"The businessman wants to create something for everyone, which leads to products that are middle of the road," says Brunner. "It becomes about consensus, and that's why you rarely see the spark of genius."
"Critical to Apple's success in design is the way Jobs brought focus and discipline to the product teams," Norman says. "[Jobs] had a single, cohesive image of the final product and would not allow any deviation, no matter how promising a new proposed feature appeared to be, no matter how much the team complained. Other companies are more democratic, listening to everyone's opinions, and the result is bloat and a lack of cohesion.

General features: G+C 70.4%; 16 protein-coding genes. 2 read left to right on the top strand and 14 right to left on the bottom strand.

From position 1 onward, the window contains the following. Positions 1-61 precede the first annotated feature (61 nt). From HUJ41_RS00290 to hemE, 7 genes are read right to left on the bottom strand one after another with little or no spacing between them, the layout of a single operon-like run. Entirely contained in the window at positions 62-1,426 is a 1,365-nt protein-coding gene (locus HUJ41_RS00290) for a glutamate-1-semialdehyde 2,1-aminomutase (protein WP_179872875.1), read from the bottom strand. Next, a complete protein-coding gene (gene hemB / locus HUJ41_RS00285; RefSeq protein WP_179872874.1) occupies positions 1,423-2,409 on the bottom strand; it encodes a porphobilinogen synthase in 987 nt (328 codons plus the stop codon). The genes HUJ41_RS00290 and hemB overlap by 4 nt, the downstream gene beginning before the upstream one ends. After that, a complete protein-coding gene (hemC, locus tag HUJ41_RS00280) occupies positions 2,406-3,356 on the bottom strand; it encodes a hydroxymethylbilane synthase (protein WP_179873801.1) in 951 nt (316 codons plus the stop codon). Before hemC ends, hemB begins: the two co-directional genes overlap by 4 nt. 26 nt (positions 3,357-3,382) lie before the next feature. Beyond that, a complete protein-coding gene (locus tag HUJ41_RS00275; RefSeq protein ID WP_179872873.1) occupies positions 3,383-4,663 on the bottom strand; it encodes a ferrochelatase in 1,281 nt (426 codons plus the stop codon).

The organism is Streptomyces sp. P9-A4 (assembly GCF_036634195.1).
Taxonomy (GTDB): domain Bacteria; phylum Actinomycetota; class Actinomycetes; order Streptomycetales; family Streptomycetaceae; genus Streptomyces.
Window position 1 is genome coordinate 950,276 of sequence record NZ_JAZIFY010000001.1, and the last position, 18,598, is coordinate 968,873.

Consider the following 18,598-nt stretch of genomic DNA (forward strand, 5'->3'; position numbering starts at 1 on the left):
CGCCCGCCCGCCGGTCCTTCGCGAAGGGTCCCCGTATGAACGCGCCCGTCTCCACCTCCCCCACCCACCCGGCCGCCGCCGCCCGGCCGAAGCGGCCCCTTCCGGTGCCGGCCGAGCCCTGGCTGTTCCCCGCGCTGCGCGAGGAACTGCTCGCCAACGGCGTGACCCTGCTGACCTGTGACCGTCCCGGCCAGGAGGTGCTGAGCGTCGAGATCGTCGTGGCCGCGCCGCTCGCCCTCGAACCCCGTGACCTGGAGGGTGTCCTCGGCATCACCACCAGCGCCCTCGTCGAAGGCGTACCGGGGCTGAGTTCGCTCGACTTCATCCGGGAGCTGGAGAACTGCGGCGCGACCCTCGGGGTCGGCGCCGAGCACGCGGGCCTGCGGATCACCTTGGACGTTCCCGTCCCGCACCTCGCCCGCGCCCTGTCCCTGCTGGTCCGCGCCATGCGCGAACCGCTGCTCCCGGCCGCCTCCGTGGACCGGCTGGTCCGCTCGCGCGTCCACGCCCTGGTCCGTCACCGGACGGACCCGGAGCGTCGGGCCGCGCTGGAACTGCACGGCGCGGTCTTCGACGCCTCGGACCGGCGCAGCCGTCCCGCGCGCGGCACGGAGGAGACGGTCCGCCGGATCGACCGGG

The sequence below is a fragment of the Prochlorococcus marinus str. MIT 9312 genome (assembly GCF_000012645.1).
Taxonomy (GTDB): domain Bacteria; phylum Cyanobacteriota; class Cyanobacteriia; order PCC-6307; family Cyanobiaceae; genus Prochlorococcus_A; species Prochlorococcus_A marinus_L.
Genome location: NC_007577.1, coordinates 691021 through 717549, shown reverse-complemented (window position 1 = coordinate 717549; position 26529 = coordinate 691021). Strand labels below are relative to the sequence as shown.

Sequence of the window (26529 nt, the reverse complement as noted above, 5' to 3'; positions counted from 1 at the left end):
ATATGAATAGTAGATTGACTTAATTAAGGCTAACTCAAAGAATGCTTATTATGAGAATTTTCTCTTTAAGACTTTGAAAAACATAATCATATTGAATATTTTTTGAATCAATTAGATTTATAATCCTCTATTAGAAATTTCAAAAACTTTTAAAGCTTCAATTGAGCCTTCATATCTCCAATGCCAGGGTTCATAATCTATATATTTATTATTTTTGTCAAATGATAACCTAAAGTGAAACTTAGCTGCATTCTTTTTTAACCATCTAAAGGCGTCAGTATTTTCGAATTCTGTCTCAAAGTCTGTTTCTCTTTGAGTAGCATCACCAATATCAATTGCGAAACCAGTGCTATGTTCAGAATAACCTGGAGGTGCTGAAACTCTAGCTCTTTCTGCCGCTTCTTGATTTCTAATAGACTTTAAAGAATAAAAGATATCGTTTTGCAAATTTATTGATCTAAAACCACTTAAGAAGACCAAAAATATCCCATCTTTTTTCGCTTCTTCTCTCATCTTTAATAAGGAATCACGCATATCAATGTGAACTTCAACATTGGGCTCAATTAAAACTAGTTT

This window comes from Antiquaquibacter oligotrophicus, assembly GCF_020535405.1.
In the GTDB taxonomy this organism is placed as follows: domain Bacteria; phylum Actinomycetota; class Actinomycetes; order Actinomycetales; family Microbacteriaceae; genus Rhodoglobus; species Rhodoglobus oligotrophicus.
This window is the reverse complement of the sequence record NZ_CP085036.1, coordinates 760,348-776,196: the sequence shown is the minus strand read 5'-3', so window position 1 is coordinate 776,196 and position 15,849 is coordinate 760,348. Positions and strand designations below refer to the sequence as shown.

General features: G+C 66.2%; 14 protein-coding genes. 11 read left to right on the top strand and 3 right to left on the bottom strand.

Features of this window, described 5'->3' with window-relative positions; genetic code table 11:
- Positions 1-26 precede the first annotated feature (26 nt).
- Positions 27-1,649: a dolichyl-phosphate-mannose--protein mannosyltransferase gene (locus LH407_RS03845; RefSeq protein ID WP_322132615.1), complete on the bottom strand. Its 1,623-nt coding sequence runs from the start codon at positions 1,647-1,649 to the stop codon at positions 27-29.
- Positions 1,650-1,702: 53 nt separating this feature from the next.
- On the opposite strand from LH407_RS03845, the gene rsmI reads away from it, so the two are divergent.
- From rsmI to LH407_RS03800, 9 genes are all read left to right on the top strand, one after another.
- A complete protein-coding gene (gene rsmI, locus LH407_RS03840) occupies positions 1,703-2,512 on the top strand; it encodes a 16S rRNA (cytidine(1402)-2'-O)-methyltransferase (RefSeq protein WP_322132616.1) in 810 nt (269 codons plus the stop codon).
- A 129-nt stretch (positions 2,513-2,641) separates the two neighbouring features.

"The difference between BJ and AJ, Before and After Jobs, is not the process," he continues. "It is the person. Never before did Apple have such focus and dedication. Apple used to wobble, moving this way and that. No more."
One direct result of that sharpened focus is Apple's unique ability to create simple products. Though the idea of a simple high-tech device seems counterintuitive (why not offer more functionality if you can?), it's worked for Apple.
"The hardest part of design, especially consumer electronics," says Norman, "is keeping features out." Simplicity, he says, is in itself a product differentiator, and pursuing it can lead to innovation.
Rolston agrees. "The most fundamental thing about Apple that's interesting to me," he says, "is that they're just as smart about what they don't do. Great products can be made more beautiful by omitting things."